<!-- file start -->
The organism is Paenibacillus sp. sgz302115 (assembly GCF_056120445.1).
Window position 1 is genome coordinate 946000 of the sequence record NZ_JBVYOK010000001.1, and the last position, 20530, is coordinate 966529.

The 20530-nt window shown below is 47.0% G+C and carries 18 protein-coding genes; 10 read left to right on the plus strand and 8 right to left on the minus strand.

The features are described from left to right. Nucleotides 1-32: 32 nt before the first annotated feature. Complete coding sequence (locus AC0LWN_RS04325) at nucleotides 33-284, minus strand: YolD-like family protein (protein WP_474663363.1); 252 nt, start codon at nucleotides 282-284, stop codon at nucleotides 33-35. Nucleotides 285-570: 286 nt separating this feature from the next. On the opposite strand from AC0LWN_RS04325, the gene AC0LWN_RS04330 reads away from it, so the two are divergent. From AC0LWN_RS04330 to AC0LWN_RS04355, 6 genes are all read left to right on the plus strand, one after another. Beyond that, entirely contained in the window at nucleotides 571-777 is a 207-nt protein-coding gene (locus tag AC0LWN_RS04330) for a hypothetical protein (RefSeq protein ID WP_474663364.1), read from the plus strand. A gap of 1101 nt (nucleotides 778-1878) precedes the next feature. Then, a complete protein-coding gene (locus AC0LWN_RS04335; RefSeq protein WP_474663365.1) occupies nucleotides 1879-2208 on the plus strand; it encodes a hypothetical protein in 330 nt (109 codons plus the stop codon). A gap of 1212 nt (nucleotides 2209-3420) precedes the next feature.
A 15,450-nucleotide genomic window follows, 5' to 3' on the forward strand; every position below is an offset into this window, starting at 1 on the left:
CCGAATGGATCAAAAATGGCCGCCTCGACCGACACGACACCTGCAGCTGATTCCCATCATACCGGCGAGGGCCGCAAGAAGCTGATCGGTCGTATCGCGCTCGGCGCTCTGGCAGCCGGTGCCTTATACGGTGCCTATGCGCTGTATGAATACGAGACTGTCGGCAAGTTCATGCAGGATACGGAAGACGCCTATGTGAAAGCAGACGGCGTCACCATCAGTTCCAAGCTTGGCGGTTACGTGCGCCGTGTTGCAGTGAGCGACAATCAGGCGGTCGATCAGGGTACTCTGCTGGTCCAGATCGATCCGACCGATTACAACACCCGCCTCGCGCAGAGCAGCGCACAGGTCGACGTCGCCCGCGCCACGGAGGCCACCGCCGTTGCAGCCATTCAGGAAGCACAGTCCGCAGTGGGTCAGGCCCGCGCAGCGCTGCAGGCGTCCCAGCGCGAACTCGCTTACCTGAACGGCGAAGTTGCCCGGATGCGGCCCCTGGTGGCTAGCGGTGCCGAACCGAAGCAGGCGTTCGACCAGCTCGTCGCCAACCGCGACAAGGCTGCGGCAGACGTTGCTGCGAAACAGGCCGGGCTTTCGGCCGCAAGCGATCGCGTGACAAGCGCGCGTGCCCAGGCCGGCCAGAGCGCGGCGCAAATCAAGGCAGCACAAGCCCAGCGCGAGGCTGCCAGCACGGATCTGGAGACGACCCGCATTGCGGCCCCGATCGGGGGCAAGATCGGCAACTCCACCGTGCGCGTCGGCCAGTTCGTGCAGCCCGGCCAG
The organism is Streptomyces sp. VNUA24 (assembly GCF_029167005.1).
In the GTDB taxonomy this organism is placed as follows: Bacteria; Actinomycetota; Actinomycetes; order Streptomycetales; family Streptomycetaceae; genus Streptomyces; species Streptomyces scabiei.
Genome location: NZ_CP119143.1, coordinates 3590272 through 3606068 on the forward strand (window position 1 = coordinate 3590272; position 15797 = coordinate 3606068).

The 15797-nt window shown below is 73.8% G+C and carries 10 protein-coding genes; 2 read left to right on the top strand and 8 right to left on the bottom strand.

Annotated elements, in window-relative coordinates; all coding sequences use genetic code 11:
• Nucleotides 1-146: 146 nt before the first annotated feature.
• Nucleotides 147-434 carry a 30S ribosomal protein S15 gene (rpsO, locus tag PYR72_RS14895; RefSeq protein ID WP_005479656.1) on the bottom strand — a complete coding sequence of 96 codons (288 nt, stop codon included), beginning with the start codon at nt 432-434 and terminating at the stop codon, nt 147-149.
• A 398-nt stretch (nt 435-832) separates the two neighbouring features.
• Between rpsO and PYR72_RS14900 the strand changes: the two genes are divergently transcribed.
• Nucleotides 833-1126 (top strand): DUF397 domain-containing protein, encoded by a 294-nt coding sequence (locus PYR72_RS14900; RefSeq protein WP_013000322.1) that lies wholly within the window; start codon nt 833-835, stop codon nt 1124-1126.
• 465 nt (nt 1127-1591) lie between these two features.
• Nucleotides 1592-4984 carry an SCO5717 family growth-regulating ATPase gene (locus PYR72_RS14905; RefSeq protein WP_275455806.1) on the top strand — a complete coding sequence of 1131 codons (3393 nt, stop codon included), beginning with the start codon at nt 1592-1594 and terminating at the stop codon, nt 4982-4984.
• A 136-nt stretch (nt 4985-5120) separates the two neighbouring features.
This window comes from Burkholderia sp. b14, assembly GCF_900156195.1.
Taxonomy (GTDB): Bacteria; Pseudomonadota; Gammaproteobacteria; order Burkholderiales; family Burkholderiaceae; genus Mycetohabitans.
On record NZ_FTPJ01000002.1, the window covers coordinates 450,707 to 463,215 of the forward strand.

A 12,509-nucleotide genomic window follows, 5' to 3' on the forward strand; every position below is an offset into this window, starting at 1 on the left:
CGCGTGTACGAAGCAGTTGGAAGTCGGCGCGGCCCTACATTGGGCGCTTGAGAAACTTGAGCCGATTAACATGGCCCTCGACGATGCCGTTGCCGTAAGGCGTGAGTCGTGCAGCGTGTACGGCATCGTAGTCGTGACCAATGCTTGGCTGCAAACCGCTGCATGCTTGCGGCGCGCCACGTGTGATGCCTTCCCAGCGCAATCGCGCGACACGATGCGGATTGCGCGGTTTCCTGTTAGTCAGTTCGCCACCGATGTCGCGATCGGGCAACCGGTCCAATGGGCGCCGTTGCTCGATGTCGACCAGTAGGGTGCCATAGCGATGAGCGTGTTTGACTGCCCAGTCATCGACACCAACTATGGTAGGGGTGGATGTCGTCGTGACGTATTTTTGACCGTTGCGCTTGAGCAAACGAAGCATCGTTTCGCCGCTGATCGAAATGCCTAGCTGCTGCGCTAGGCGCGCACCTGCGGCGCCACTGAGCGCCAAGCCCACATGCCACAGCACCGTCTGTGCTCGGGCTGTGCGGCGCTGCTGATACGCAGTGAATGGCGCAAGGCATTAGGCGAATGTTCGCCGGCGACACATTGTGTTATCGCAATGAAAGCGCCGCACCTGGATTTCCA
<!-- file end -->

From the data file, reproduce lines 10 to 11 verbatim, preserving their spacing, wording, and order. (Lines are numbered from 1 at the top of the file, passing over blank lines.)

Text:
The 15797-nt window shown below is 73.8% G+C and carries 10 protein-coding genes; 2 read left to right on the top strand and 8 right to left on the bottom strand.

Annotated elements, in window-relative coordinates; all coding sequences use genetic code 11: